Film

Tracking Shots: This Week in Film

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The Village Voice reviews most movies opening in New York. Here are some you may have missed.

For Ahkeem
Directed by Jeremy S. Levine and Landon Van Soest
Vitagraph Films
Opens October 13, BAM and Village East Cinema

Much of Jeremy S. Levine and Landon Van Soest’s documentary, For Ahkeem, which follows the St. Louis–based seventeen-year-old Daje “Boonie” Shelton as she strives to earn her high-school diploma against scores of pressures both personal (a pregnancy) and legal (a court-mandated move to an alternative academy), plays out in close quarters. An early conversation between Daje and her boyfriend, Antonio Shumpert, about the violence faced by black men in their city (“I might die at a young age, you hear me?” Antonio offers) is made all the more emotionally unbearable by the intimacy of the framing — when the two come together to embrace, resting their heads for a second on each other’s arms, the bobbing camera catches them in a tender two-shot, Antonio’s unshirted shoulder and bent-forward neck jutting in the foreground. Many such bracingly personal moments throughout For Ahkeem accumulate into a rich, inspiring, and at times infuriating evocation of Daje’s inner life. Though the filmmakers sometimes seem to strain for drama — a late sequence involving Daje’s final exams is paced unconvincingly like a race-against-the-clock thriller — Levine and Van Soest (who are both white) deserve credit for eliding or treating obliquely a number of seemingly obvious narrative beats. In fact, the movie’s most strikingly handled sequence leaves people offscreen entirely, asserting its points instead through a furious pictorial juxtaposition: Over a grave exchange on the soundtrack between Antonio and a judge regarding stolen-car charges — “How do you plead?” “Guilty.” — the directors present a series of postcard-still images of the impeccable statues and structures lining the courthouse, followed by a tracking shot that reveals what looks to be an entire street of abandoned lots. Danny King

 

Thy Father’s Chair
Directed by Antonio Tibaldi and Àlex Lora
Indie Strategy
Opens October 13, Village East Cinema

This immersive, richly detailed snapshot of hoarders undergoing a mandated apartment cleaning is equal parts horror film and existential howl. We first meet Abraham (pronounced Avram), a defensive man who nervously stammers as workers in protective plastic toss junk from closets and vacuum up rodent droppings. He speaks in hushed tones about his irritable brother, Shraga. Thanks to smart editing, it’s only after the twenty-minute mark that we realize we’ve already seen him.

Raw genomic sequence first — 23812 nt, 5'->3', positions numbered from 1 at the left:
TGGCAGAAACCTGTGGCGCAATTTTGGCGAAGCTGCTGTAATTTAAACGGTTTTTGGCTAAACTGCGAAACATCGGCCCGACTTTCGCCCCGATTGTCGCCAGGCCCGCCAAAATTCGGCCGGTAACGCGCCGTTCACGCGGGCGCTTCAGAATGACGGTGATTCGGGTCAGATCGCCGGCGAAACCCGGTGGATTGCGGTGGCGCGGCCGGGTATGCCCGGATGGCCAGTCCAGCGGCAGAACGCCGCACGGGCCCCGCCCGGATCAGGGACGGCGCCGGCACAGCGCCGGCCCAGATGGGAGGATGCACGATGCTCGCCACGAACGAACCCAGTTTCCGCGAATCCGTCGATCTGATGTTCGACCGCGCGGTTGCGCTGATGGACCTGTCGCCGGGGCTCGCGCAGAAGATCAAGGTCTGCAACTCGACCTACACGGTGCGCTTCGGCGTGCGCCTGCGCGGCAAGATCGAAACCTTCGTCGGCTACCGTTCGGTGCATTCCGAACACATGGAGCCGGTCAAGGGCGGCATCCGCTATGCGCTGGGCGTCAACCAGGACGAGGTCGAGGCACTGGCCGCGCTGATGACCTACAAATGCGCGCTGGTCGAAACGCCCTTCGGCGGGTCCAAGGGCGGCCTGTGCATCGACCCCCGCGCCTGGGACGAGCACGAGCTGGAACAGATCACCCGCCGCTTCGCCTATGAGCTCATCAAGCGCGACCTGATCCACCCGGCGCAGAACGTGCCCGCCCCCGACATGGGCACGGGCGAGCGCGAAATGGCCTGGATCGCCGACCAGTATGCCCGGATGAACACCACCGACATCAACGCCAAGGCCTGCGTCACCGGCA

Avram and Shraga are identical twins, and once that shock wears off, you can keep them straight by the shape of their beards. They are orthodox Jews who inherited their Brooklyn home when their parents died. (Let’s call this Vey Gardens?) They sustain themselves off rent from an upstairs tenant, but he is refusing to pay unless the quagmire of kitty litter, old newspapers, and sadness is swept away. Both brothers are perfectly self-aware. They would like their lives to change, but are desperate for guidance and direction. Shraga has the added problem of alcoholism. The cleaning men and fly-on-the-wall camera crew are likely the first outsiders they’ve met in years, and the most heartbreaking thing here is seeing the brothers try to establish connections.

Thy Father’s Chair is an extremely difficult film to watch. Not just because it is repulsive — the eventual reveal of the toilet rivals Steven Spielberg’s restraint with the shark in Jaws — but because hoarderism is such a relatable type of madness. These are men literally trapped by their memories and immobilized by the concept of letting go. Directors Antonio Tibaldi and Àlex Lora could have made a film that gawked; instead this is a portrait of understanding. Jordan Hoffman

 

B&B
Written and directed by Joe Ahearne
Breaking Glass Pictures
Opens October 13, Cinema Village

“Do you want to change his mind, or just make him eat shit?” That’s what Fred (Sean Teale) asks his husband, Marc (Tom Bateman), soon after they return to a remote English bed and breakfast they successfully sued for discrimination after the religious owner, Josh (Paul McGann), denied them accommodations a year earlier. Marc’s motivations aren’t the only ones in question in Joe Ahearne’s gripping new thriller B&B — their return visit was publicized online, and the house’s other guest, an intimidating Russian played by James Tratas, might be there just for them. Marc thinks he’s also gay; Fred has seen his gang tattoos, and is convinced he’s a gay basher sizing them up. Their bigoted host is no help, even if his son (Callum Woodhouse) seems sympathetic; the legal fees from the couple’s lawsuit have nearly driven him out of business. The cast brings a lived-in humanity to their roles, and the antagonists connect with each other in surprising, small ways — reaching out, finding common ground, being rebuffed. Yet the film never dawdles: Ahearne deftly builds the suspense, raising the stakes before steering the story into surprising new directions. Despite its modern premise, B&B feels classic — a Hitchcockian nail-biter without a platinum blonde in sight. Rob Staeger


Sylvio
Directed by Albert Birney and Kentucker Audley
Factory 25
Opens October 12, Nitehawk Cinema